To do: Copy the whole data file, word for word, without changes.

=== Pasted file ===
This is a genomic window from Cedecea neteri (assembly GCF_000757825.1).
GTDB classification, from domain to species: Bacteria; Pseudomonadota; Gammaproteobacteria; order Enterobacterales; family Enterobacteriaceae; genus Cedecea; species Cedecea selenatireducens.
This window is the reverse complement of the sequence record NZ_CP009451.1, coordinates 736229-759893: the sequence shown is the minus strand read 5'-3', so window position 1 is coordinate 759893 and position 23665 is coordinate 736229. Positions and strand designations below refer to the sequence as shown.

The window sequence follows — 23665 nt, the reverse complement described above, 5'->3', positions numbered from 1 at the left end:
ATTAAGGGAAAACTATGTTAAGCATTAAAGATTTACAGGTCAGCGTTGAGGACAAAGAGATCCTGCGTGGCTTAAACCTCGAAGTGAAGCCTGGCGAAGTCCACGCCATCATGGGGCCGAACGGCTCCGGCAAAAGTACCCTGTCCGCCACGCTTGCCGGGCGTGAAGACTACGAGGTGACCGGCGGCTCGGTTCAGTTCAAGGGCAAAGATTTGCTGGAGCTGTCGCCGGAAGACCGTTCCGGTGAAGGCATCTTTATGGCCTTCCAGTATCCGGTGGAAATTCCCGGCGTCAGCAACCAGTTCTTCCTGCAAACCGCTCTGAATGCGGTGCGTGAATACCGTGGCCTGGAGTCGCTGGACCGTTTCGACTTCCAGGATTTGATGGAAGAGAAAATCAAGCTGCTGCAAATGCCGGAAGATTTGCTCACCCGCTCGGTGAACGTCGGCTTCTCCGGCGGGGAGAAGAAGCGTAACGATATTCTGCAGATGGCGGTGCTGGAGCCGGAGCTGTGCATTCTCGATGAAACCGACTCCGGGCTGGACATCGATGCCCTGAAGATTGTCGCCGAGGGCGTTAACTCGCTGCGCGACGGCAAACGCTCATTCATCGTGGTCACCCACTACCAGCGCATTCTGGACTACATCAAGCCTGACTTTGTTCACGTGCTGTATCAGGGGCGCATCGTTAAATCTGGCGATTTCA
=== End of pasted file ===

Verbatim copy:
This is a genomic window from Cedecea neteri (assembly GCF_000757825.1).
GTDB classification, from domain to species: Bacteria; Pseudomonadota; Gammaproteobacteria; order Enterobacterales; family Enterobacteriaceae; genus Cedecea; species Cedecea selenatireducens.
This window is the reverse complement of the sequence record NZ_CP009451.1, coordinates 736229-759893: the sequence shown is the minus strand read 5'-3', so window position 1 is coordinate 759893 and position 23665 is coordinate 736229. Positions and strand designations below refer to the sequence as shown.

The window sequence follows — 23665 nt, the reverse complement described above, 5'->3', positions numbered from 1 at the left end:
ATTAAGGGAAAACTATGTTAAGCATTAAAGATTTACAGGTCAGCGTTGAGGACAAAGAGATCCTGCGTGGCTTAAACCTCGAAGTGAAGCCTGGCGAAGTCCACGCCATCATGGGGCCGAACGGCTCCGGCAAAAGTACCCTGTCCGCCACGCTTGCCGGGCGTGAAGACTACGAGGTGACCGGCGGCTCGGTTCAGTTCAAGGGCAAAGATTTGCTGGAGCTGTCGCCGGAAGACCGTTCCGGTGAAGGCATCTTTATGGCCTTCCAGTATCCGGTGGAAATTCCCGGCGTCAGCAACCAGTTCTTCCTGCAAACCGCTCTGAATGCGGTGCGTGAATACCGTGGCCTGGAGTCGCTGGACCGTTTCGACTTCCAGGATTTGATGGAAGAGAAAATCAAGCTGCTGCAAATGCCGGAAGATTTGCTCACCCGCTCGGTGAACGTCGGCTTCTCCGGCGGGGAGAAGAAGCGTAACGATATTCTGCAGATGGCGGTGCTGGAGCCGGAGCTGTGCATTCTCGATGAAACCGACTCCGGGCTGGACATCGATGCCCTGAAGATTGTCGCCGAGGGCGTTAACTCGCTGCGCGACGGCAAACGCTCATTCATCGTGGTCACCCACTACCAGCGCATTCTGGACTACATCAAGCCTGACTTTGTTCACGTGCTGTATCAGGGGCGCATCGTTAAATCTGGCGATTTCA